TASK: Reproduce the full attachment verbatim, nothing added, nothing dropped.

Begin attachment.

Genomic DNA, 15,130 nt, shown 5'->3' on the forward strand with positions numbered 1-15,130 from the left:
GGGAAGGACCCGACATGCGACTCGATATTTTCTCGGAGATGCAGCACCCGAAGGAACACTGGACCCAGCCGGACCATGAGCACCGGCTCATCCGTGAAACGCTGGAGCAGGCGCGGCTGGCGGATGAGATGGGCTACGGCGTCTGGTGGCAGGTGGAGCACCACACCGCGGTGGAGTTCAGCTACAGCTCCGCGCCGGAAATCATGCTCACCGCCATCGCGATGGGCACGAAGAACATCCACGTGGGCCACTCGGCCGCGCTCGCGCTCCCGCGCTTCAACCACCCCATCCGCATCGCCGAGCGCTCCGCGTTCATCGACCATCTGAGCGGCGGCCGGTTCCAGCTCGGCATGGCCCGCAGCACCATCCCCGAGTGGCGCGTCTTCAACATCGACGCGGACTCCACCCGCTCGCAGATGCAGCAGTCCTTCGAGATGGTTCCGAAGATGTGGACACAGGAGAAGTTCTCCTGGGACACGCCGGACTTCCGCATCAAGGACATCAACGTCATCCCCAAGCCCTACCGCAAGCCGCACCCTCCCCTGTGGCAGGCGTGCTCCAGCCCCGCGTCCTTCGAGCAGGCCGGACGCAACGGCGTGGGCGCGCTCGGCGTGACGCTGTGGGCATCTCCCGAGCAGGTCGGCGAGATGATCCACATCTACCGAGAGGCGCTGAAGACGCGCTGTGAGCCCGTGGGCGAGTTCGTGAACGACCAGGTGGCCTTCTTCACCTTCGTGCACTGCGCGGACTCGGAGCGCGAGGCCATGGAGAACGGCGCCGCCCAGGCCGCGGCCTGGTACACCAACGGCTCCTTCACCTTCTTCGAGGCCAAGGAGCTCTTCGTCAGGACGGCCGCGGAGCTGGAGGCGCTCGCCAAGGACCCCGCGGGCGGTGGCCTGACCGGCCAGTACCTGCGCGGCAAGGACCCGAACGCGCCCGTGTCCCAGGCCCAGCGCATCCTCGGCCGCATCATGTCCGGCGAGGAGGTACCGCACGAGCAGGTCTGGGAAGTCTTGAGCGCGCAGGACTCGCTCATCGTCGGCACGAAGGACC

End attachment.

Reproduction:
Genomic DNA, 15,130 nt, shown 5'->3' on the forward strand with positions numbered 1-15,130 from the left:
GGGAAGGACCCGACATGCGACTCGATATTTTCTCGGAGATGCAGCACCCGAAGGAACACTGGACCCAGCCGGACCATGAGCACCGGCTCATCCGTGAAACGCTGGAGCAGGCGCGGCTGGCGGATGAGATGGGCTACGGCGTCTGGTGGCAGGTGGAGCACCACACCGCGGTGGAGTTCAGCTACAGCTCCGCGCCGGAAATCATGCTCACCGCCATCGCGATGGGCACGAAGAACATCCACGTGGGCCACTCGGCCGCGCTCGCGCTCCCGCGCTTCAACCACCCCATCCGCATCGCCGAGCGCTCCGCGTTCATCGACCATCTGAGCGGCGGCCGGTTCCAGCTCGGCATGGCCCGCAGCACCATCCCCGAGTGGCGCGTCTTCAACATCGACGCGGACTCCACCCGCTCGCAGATGCAGCAGTCCTTCGAGATGGTTCCGAAGATGTGGACACAGGAGAAGTTCTCCTGGGACACGCCGGACTTCCGCATCAAGGACATCAACGTCATCCCCAAGCCCTACCGCAAGCCGCACCCTCCCCTGTGGCAGGCGTGCTCCAGCCCCGCGTCCTTCGAGCAGGCCGGACGCAACGGCGTGGGCGCGCTCGGCGTGACGCTGTGGGCATCTCCCGAGCAGGTCGGCGAGATGATCCACATCTACCGAGAGGCGCTGAAGACGCGCTGTGAGCCCGTGGGCGAGTTCGTGAACGACCAGGTGGCCTTCTTCACCTTCGTGCACTGCGCGGACTCGGAGCGCGAGGCCATGGAGAACGGCGCCGCCCAGGCCGCGGCCTGGTACACCAACGGCTCCTTCACCTTCTTCGAGGCCAAGGAGCTCTTCGTCAGGACGGCCGCGGAGCTGGAGGCGCTCGCCAAGGACCCCGCGGGCGGTGGCCTGACCGGCCAGTACCTGCGCGGCAAGGACCCGAACGCGCCCGTGTCCCAGGCCCAGCGCATCCTCGGCCGCATCATGTCCGGCGAGGAGGTACCGCACGAGCAGGTCTGGGAAGTCTTGAGCGCGCAGGACTCGCTCATCGTCGGCACGAAGGACC